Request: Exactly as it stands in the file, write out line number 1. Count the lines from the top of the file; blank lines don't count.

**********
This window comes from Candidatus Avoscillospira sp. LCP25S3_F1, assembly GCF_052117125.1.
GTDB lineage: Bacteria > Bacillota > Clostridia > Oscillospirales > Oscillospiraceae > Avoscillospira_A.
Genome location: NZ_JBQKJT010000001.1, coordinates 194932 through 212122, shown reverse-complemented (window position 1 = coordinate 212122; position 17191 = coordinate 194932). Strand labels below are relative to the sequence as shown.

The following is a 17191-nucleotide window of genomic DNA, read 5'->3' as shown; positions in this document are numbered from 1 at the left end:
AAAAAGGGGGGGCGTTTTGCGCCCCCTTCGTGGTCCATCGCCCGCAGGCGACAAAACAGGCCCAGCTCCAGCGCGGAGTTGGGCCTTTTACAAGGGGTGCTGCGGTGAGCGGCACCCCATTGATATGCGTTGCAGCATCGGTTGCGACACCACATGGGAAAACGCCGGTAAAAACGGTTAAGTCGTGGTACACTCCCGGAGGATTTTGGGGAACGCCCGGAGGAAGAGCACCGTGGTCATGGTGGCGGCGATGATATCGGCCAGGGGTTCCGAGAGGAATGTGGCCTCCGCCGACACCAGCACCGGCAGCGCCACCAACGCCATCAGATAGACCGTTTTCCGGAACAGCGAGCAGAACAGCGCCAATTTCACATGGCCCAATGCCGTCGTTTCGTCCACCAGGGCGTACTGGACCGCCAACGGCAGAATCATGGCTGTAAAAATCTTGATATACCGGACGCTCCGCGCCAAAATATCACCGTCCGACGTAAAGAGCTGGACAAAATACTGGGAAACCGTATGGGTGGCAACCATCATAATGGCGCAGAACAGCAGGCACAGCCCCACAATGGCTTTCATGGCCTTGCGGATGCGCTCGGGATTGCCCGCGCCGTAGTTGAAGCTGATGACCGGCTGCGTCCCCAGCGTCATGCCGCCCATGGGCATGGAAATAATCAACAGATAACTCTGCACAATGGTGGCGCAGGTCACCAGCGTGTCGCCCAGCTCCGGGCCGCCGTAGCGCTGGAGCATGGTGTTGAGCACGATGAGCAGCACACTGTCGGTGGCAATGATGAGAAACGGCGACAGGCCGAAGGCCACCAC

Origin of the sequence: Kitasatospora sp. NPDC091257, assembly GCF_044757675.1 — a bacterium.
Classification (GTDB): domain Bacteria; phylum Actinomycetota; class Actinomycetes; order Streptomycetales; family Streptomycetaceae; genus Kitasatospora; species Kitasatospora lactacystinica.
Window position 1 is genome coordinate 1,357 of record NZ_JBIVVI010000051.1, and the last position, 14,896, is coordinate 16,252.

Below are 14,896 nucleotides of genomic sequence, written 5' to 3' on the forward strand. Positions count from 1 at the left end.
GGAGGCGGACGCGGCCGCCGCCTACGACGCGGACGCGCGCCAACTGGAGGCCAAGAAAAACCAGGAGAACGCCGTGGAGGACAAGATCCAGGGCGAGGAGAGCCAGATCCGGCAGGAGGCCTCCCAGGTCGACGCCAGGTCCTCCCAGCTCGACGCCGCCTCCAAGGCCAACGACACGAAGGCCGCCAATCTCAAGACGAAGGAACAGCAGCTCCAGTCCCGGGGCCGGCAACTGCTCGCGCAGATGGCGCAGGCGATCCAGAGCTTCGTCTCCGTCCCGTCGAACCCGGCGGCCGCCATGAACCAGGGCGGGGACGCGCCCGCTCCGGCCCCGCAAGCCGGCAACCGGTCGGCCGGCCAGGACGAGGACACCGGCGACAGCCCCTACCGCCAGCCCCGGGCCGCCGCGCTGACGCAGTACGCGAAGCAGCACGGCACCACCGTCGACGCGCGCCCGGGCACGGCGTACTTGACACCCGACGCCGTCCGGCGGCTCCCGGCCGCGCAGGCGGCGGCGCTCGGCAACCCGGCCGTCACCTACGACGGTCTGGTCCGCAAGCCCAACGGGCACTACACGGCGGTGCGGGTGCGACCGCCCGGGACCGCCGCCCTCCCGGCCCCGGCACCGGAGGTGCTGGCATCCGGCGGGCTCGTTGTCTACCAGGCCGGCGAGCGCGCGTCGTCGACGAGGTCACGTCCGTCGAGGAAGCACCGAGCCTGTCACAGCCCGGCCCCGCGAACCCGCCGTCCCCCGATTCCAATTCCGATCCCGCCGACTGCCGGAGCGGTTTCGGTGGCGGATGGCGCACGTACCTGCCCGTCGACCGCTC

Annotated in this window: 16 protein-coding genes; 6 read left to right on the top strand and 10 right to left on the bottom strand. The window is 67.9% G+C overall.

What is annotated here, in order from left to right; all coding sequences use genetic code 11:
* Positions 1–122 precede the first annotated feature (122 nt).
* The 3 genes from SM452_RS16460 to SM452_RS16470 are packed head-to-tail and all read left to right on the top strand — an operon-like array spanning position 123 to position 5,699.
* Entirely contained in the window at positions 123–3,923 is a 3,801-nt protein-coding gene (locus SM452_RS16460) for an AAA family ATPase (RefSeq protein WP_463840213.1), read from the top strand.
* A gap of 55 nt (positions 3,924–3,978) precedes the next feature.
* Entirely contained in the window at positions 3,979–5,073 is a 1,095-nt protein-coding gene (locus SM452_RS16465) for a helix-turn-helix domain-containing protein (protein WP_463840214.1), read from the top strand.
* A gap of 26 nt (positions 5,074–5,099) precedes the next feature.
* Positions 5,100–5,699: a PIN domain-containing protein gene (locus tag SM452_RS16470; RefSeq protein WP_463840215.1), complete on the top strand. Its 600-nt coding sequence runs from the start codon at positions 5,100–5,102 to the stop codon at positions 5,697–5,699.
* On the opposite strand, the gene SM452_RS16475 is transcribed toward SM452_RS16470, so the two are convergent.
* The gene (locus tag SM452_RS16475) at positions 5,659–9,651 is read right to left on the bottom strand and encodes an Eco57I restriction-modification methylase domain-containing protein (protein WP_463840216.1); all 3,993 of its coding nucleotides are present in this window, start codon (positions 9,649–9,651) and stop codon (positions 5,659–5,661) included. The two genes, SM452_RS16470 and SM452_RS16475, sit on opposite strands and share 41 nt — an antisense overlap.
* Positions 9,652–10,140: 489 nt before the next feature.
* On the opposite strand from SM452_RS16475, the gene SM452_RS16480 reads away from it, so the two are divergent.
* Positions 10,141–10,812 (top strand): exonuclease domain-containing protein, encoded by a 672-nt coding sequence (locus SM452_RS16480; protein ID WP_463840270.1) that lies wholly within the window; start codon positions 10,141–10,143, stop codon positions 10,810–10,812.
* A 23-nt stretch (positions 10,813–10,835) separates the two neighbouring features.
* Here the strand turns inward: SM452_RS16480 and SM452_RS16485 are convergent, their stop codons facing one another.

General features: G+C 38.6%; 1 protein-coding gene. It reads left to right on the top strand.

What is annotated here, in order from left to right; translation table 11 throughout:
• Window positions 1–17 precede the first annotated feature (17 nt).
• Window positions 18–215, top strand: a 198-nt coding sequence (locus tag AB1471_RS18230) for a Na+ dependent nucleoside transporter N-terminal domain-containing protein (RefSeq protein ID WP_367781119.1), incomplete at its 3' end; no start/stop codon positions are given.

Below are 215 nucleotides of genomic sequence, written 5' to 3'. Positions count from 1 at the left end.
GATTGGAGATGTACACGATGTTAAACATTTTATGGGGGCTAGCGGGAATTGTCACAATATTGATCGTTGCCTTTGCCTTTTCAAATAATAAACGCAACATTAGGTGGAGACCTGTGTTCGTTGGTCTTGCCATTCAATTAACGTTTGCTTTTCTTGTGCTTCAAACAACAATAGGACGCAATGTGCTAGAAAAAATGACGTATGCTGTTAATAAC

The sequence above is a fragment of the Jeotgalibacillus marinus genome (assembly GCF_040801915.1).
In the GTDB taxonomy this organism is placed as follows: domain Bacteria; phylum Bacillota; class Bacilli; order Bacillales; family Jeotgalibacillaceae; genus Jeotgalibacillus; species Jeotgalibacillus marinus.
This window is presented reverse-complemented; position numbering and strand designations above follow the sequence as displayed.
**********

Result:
This window comes from Candidatus Avoscillospira sp. LCP25S3_F1, assembly GCF_052117125.1.